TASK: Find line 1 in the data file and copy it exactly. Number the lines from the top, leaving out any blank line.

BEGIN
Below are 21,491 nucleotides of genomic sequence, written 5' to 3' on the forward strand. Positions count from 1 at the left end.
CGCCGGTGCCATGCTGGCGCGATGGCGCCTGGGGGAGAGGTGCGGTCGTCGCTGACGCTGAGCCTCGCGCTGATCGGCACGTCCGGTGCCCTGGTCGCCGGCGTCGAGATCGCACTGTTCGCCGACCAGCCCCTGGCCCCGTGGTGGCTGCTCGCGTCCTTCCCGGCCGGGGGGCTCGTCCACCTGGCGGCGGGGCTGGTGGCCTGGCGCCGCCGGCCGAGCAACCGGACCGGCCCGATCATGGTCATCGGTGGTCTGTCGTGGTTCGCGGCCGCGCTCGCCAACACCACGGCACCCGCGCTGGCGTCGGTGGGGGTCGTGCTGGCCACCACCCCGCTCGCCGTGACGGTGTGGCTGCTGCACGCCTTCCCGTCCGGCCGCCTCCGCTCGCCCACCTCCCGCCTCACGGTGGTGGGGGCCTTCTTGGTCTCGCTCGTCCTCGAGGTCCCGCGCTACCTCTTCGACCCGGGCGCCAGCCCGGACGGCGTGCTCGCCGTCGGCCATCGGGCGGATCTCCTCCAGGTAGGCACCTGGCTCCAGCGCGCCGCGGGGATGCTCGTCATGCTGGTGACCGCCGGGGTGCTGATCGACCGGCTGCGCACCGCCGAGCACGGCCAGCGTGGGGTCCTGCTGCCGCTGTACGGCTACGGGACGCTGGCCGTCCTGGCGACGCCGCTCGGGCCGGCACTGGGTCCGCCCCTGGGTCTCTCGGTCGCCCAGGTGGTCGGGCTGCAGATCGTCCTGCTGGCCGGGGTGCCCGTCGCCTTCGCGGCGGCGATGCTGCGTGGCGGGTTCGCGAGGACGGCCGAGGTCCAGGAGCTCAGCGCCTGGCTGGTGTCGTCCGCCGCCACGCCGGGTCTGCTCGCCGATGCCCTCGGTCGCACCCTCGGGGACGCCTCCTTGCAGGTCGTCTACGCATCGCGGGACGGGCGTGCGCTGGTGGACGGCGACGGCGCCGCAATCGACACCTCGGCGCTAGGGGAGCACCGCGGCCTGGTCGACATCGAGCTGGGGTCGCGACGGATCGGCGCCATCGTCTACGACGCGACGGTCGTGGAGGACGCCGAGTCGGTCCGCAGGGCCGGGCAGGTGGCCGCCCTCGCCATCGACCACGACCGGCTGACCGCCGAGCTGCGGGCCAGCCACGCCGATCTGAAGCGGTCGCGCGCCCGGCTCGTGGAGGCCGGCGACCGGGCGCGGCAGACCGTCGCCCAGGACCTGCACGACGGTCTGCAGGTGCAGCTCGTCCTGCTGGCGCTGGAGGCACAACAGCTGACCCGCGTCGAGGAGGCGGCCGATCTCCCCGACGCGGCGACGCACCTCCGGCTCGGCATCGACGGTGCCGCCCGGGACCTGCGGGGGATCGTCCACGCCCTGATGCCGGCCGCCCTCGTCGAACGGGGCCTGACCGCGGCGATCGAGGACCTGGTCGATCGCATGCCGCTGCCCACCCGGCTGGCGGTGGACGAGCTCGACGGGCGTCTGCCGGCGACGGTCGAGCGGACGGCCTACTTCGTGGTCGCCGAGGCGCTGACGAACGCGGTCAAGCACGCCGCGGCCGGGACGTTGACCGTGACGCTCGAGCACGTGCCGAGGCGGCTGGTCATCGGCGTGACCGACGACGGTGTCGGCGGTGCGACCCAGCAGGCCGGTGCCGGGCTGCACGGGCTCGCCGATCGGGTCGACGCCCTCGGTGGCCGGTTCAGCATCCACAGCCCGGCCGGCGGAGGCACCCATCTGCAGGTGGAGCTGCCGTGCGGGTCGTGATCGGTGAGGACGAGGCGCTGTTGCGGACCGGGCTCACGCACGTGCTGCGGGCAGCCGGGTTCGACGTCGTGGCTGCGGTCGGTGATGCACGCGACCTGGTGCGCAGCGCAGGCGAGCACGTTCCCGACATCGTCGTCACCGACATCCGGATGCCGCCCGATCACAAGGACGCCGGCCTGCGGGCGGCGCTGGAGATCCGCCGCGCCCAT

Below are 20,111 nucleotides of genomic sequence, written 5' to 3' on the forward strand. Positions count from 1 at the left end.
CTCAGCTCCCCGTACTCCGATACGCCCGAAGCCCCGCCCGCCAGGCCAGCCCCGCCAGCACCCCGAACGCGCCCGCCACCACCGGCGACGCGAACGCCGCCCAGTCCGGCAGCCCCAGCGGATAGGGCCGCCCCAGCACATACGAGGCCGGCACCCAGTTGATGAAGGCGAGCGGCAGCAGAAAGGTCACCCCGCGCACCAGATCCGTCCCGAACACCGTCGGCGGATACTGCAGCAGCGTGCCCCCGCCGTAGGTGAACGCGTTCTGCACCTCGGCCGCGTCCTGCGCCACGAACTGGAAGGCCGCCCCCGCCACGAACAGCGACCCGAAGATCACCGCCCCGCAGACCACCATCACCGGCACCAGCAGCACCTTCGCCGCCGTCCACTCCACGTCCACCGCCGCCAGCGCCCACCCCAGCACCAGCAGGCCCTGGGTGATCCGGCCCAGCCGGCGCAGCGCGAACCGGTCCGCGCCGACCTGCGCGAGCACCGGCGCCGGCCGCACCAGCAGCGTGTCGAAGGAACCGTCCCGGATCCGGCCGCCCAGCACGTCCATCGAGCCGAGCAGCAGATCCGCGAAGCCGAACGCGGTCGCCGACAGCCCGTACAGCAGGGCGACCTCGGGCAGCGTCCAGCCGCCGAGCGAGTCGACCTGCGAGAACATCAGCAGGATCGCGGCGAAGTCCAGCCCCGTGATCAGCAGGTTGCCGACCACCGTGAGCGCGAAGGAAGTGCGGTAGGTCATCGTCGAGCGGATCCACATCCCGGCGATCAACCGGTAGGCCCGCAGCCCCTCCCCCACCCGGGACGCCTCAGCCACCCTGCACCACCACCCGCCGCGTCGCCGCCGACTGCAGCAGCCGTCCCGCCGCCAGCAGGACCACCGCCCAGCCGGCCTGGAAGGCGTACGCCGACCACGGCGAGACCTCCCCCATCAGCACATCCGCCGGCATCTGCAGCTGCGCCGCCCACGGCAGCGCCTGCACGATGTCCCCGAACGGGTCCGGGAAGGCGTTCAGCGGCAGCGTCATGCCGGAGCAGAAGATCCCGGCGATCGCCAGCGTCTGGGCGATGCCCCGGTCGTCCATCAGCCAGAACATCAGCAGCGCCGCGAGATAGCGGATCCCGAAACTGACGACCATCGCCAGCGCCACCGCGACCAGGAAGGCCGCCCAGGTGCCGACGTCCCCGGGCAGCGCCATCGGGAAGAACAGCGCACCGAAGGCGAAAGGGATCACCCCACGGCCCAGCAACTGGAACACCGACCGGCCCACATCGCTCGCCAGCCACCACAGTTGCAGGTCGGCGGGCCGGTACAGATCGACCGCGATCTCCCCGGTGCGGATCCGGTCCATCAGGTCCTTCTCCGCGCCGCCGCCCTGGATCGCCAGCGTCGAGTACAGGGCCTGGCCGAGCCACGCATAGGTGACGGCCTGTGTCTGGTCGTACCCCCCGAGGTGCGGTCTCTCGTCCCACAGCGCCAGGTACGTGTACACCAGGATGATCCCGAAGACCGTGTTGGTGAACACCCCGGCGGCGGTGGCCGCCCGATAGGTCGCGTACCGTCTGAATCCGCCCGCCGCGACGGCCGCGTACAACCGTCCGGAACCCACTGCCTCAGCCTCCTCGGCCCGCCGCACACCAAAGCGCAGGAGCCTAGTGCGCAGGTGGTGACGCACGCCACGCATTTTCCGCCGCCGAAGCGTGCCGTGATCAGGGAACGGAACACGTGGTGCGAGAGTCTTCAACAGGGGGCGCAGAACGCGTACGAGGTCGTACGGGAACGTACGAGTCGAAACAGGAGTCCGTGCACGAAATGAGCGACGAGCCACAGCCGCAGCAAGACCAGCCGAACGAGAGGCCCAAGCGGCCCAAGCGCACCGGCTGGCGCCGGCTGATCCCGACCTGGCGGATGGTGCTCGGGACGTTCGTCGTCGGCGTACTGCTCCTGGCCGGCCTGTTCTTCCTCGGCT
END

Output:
Below are 21,491 nucleotides of genomic sequence, written 5' to 3' on the forward strand. Positions count from 1 at the left end.